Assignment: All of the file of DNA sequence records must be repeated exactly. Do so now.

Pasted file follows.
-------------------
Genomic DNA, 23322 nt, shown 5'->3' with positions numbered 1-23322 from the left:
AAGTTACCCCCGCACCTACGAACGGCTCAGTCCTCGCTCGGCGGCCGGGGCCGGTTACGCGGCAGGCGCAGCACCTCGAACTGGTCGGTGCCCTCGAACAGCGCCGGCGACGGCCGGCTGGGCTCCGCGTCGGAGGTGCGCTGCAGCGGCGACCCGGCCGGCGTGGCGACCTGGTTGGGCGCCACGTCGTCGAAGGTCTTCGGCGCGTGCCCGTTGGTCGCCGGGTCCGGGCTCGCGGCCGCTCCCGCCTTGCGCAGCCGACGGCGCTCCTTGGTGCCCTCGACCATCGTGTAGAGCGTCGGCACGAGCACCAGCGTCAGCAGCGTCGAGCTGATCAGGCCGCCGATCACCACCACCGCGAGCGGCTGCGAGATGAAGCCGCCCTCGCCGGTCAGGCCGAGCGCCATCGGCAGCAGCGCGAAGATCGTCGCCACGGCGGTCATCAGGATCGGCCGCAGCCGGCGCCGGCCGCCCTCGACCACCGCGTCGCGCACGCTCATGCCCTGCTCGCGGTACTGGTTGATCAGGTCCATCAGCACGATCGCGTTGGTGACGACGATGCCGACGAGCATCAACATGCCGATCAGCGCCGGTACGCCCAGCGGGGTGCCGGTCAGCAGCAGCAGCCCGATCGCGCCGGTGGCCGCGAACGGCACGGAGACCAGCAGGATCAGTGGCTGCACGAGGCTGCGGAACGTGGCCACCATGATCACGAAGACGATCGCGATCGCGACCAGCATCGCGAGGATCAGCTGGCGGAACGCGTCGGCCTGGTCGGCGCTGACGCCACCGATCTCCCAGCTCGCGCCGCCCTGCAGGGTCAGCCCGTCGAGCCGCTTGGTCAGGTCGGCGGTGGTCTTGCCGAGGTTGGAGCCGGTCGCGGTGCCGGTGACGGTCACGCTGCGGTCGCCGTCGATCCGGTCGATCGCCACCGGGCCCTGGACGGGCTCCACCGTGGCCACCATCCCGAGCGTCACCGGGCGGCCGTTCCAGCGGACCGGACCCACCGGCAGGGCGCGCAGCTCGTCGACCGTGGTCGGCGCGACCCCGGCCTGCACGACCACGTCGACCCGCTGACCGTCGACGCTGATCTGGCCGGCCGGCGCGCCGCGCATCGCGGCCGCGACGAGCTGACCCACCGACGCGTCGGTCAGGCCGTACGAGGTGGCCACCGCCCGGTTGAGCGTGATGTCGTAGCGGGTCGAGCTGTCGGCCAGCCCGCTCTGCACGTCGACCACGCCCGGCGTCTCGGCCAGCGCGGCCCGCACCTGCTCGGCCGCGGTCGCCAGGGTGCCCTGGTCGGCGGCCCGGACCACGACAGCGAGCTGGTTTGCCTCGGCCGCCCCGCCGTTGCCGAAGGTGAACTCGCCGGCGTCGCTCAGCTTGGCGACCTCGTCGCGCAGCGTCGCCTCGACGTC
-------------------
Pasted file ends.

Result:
Genomic DNA, 23322 nt, shown 5'->3' with positions numbered 1-23322 from the left:
AAGTTACCCCCGCACCTACGAACGGCTCAGTCCTCGCTCGGCGGCCGGGGCCGGTTACGCGGCAGGCGCAGCACCTCGAACTGGTCGGTGCCCTCGAACAGCGCCGGCGACGGCCGGCTGGGCTCCGCGTCGGAGGTGCGCTGCAGCGGCGACCCGGCCGGCGTGGCGACCTGGTTGGGCGCCACGTCGTCGAAGGTCTTCGGCGCGTGCCCGTTGGTCGCCGGGTCCGGGCTCGCGGCCGCTCCCGCCTTGCGCAGCCGACGGCGCTCCTTGGTGCCCTCGACCATCGTGTAGAGCGTCGGCACGAGCACCAGCGTCAGCAGCGTCGAGCTGATCAGGCCGCCGATCACCACCACCGCGAGCGGCTGCGAGATGAAGCCGCCCTCGCCGGTCAGGCCGAGCGCCATCGGCAGCAGCGCGAAGATCGTCGCCACGGCGGTCATCAGGATCGGCCGCAGCCGGCGCCGGCCGCCCTCGACCACCGCGTCGCGCACGCTCATGCCCTGCTCGCGGTACTGGTTGATCAGGTCCATCAGCACGATCGCGTTGGTGACGACGATGCCGACGAGCATCAACATGCCGATCAGCGCCGGTACGCCCAGCGGGGTGCCGGTCAGCAGCAGCAGCCCGATCGCGCCGGTGGCCGCGAACGGCACGGAGACCAGCAGGATCAGTGGCTGCACGAGGCTGCGGAACGTGGCCACCATGATCACGAAGACGATCGCGATCGCGACCAGCATCGCGAGGATCAGCTGGCGGAACGCGTCGGCCTGGTCGGCGCTGACGCCACCGATCTCCCAGCTCGCGCCGCCCTGCAGGGTCAGCCCGTCGAGCCGCTTGGTCAGGTCGGCGGTGGTCTTGCCGAGGTTGGAGCCGGTCGCGGTGCCGGTGACGGTCACGCTGCGGTCGCCGTCGATCCGGTCGATCGCCACCGGGCCCTGGACGGGCTCCACCGTGGCCACCATCCCGAGCGTCACCGGGCGGCCGTTCCAGCGGACCGGACCCACCGGCAGGGCGCGCAGCTCGTCGACCGTGGTCGGCGCGACCCCGGCCTGCACGACCACGTCGACCCGCTGACCGTCGACGCTGATCTGGCCGGCCGGCGCGCCGCGCATCGCGGCCGCGACGAGCTGACCCACCGACGCGTCGGTCAGGCCGTACGAGGTGGCCACCGCCCGGTTGAGCGTGATGTCGTAGCGGGTCGAGCTGTCGGCCAGCCCGCTCTGCACGTCGACCACGCCCGGCGTCTCGGCCAGCGCGGCCCGCACCTGCTCGGCCGCGGTCGCCAGGGTGCCCTGGTCGGCGGCCCGGACCACGACAGCGAGCTGGTTTGCCTCGGCCGCCCCGCCGTTGCCGAAGGTGAACTCGCCGGCGTCGCTCAGCTTGGCGACCTCGTCGCGCAGCGTCGCCTCGACGTC